A couple of years ago, I had occasion to visit the area where I grew up. In the last 10 years or so, it has become the area's poster child for blight. A mall that was the marvel of the region when it was built was now only half occupied and a hotbed of violent crime.

I took a stroll through to relive memories of my wasted youth and made an interesting observation:

Of the remaining shops there were eight jewelry stores, but not a single book store. Not so much as a magazine stand.

What's really alarming is that maybe half the people I know and interact with on a regular basis(friend-type people, that is) read very little if at all, and they are of above average intelligence!


Hobie said...

What a wonderful diatribe!

You know, my wife (a reading teacher) is upset by a couple of things in our family. #1 is that I'm not reading a book a night but am down to about 1 a month or so (I can't find anything that interests me and I'm busy with my mother) and #2 my mother (a "former" librarian) has a short term memory that really inhibits her ability to read.

I also know many folks who never, ever, read even a magazine in a waiting room. No wonder 2/3s of the US population has no knowledge of what's up outside our borders.

Jay G said...


You just summed up why I spent the first 25 years of my life "playing dumb".

Being smart (and small) got my ass kicked on a daily (sometimes hourly) basis.

Not a lot of incentive to excel when it only brings pain. Literally.

Pokerwolf said...

While I understand how not reading books is a bad thing (I've memorized my library card number, how about you?) I have to wonder how many of those people read blogs?

Is it the same? No, not really. But, nobody can deny that the Interblag is a large resource for information that tons of people use every day.

Cybrludite said...

"You know how dumb the average person you meet is? Well, by definition, half of everybody is even dumber than him."

And this, boys & girls, is why folks who work tech support drink heavily...

Anonymous said...

Well said. I admit I don't read as much as I used to, and I certainly don't match your pace. I used to average about 1.5 books a week (fiction or otherwise). These days I manage about 2 to 3 a month.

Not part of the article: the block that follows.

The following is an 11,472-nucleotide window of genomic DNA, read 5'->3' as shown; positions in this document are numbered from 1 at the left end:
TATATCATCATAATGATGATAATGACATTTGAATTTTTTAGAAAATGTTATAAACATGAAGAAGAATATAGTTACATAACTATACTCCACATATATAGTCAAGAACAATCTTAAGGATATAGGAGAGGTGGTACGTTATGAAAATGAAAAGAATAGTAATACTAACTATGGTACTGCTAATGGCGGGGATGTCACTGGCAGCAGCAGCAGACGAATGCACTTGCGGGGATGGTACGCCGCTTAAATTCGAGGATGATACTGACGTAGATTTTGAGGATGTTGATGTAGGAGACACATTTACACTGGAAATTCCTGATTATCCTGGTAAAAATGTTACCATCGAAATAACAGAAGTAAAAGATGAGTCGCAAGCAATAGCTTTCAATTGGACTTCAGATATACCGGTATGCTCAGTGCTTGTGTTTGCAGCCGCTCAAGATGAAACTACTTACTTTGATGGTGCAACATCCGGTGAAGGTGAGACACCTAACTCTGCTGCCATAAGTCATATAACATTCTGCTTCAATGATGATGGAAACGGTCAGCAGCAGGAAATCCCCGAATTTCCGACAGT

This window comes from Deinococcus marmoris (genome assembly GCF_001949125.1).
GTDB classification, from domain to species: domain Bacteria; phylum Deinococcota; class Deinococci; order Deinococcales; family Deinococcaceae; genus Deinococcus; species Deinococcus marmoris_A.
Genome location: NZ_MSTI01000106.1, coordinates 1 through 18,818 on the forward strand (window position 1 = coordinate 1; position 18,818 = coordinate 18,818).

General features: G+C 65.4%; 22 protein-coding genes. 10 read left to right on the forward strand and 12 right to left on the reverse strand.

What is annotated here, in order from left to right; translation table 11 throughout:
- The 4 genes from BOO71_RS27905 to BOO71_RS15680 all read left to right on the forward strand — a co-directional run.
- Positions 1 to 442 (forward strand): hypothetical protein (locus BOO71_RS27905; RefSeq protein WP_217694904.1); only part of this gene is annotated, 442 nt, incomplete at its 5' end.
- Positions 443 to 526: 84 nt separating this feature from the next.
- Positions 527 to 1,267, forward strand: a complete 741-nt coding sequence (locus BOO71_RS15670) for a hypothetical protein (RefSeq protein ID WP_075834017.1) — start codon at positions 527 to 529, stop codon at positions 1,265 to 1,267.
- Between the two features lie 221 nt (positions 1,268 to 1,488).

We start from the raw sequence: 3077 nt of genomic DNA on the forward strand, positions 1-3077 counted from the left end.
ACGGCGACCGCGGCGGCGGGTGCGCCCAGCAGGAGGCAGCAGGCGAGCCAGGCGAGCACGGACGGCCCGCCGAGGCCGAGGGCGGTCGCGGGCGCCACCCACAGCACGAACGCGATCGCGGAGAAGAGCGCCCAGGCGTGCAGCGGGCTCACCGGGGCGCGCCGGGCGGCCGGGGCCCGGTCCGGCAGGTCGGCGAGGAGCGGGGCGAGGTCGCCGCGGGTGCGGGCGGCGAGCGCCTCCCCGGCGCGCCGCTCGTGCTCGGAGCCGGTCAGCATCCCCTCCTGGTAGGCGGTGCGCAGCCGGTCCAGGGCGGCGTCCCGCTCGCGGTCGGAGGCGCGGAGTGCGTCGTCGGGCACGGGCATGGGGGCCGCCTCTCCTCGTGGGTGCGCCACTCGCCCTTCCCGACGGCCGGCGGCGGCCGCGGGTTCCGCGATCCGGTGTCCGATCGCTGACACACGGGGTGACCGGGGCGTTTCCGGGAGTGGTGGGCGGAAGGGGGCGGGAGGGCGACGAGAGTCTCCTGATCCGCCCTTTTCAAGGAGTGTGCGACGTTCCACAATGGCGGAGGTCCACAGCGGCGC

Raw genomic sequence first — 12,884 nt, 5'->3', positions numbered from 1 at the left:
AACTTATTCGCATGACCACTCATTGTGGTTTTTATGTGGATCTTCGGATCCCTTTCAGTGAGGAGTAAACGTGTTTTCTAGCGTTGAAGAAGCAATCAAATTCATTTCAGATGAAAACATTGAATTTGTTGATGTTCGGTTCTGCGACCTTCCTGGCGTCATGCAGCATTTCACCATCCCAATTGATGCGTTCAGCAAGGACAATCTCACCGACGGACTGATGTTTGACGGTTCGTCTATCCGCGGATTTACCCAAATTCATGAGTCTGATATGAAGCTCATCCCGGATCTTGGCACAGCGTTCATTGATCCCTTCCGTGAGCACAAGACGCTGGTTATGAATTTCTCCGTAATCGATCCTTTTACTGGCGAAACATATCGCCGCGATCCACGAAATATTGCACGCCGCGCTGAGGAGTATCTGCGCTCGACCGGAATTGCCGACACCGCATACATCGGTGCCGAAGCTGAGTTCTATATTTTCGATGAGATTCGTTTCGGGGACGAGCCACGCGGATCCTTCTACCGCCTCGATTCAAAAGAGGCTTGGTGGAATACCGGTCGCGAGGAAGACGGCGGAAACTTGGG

My friends kid me about my security blanket. No matter where I am there's a book with me, even if I know for certain there's no way I'll have time to read.

7.62x54r said...

I used to read a lot more books than I do now. I doubt my "word count" has gone down though. They're just electrons instead of ink. I'm sure I still read more than 7 books a year although I haven't kept count. There's also a big difference in romance novels and classic literature or technical reference books. I'm not going to lose any sleep if I don't finish "War and Peace", "Cartridges of the World", or "The Spanish Civil War" in one night. Reading is easy, it's the understanding that takes intelligence and dedication.

Canthros said...

Leaving aside the magazine subscription I neglect, and the blogs, web fora, and assorted garbage I read on the Internet, the big reason I haven't read many books on my own time is that I've just been busy doing other things. Less a lack of interest than a lack of time or time management skills.

In point of fact, I think the last time I had time to sit down and read to my heart's content, I was unemployed.

Tam said...

It will jack up your books/week rate, that's for sure.

I'm not really unemployed, though. I'm self-unemployed. I can do this because I'm independently poor.

Bonnie said...

I read and re-read as many books as I can. I know I've read more than 50 books in a single year before. The past couple of years, though? I have trouble making the time to read books that are for my school assignments, because I've got so much else going on that's school- and work-related. And it makes me sad.

I just bought 4 books from Borders a few weeks ago...I've read one, and am almost done with another. I have about 30 minutes that I set aside right before I go to bed to read. It's all I can do. But it's obviously more than some people.